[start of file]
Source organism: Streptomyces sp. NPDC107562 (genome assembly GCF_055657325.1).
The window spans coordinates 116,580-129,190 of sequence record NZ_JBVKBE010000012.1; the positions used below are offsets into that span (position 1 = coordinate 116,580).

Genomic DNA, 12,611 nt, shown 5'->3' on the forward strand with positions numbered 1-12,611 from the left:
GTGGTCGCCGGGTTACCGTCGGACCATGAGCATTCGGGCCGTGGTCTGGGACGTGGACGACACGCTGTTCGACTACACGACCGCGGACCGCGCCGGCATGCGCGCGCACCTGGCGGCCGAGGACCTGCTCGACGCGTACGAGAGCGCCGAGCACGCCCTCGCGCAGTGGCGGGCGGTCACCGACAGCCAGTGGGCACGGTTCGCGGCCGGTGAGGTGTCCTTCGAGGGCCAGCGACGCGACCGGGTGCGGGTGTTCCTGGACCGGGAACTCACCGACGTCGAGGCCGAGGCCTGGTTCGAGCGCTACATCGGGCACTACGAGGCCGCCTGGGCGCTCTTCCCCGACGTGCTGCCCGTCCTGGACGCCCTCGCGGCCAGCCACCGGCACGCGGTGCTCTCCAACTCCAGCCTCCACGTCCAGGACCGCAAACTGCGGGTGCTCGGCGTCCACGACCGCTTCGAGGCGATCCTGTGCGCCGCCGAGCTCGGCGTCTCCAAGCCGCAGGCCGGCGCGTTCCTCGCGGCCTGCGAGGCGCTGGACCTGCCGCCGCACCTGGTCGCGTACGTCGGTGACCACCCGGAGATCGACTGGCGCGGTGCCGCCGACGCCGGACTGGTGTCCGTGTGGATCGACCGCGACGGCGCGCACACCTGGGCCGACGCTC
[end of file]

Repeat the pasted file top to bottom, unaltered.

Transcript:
Source organism: Streptomyces sp. NPDC107562 (genome assembly GCF_055657325.1).
The window spans coordinates 116,580-129,190 of sequence record NZ_JBVKBE010000012.1; the positions used below are offsets into that span (position 1 = coordinate 116,580).

Genomic DNA, 12,611 nt, shown 5'->3' on the forward strand with positions numbered 1-12,611 from the left:
GTGGTCGCCGGGTTACCGTCGGACCATGAGCATTCGGGCCGTGGTCTGGGACGTGGACGACACGCTGTTCGACTACACGACCGCGGACCGCGCCGGCATGCGCGCGCACCTGGCGGCCGAGGACCTGCTCGACGCGTACGAGAGCGCCGAGCACGCCCTCGCGCAGTGGCGGGCGGTCACCGACAGCCAGTGGGCACGGTTCGCGGCCGGTGAGGTGTCCTTCGAGGGCCAGCGACGCGACCGGGTGCGGGTGTTCCTGGACCGGGAACTCACCGACGTCGAGGCCGAGGCCTGGTTCGAGCGCTACATCGGGCACTACGAGGCCGCCTGGGCGCTCTTCCCCGACGTGCTGCCCGTCCTGGACGCCCTCGCGGCCAGCCACCGGCACGCGGTGCTCTCCAACTCCAGCCTCCACGTCCAGGACCGCAAACTGCGGGTGCTCGGCGTCCACGACCGCTTCGAGGCGATCCTGTGCGCCGCCGAGCTCGGCGTCTCCAAGCCGCAGGCCGGCGCGTTCCTCGCGGCCTGCGAGGCGCTGGACCTGCCGCCGCACCTGGTCGCGTACGTCGGTGACCACCCGGAGATCGACTGGCGCGGTGCCGCCGACGCCGGACTGGTGTCCGTGTGGATCGACCGCGACGGCGCGCACACCTGGGCCGACGCTC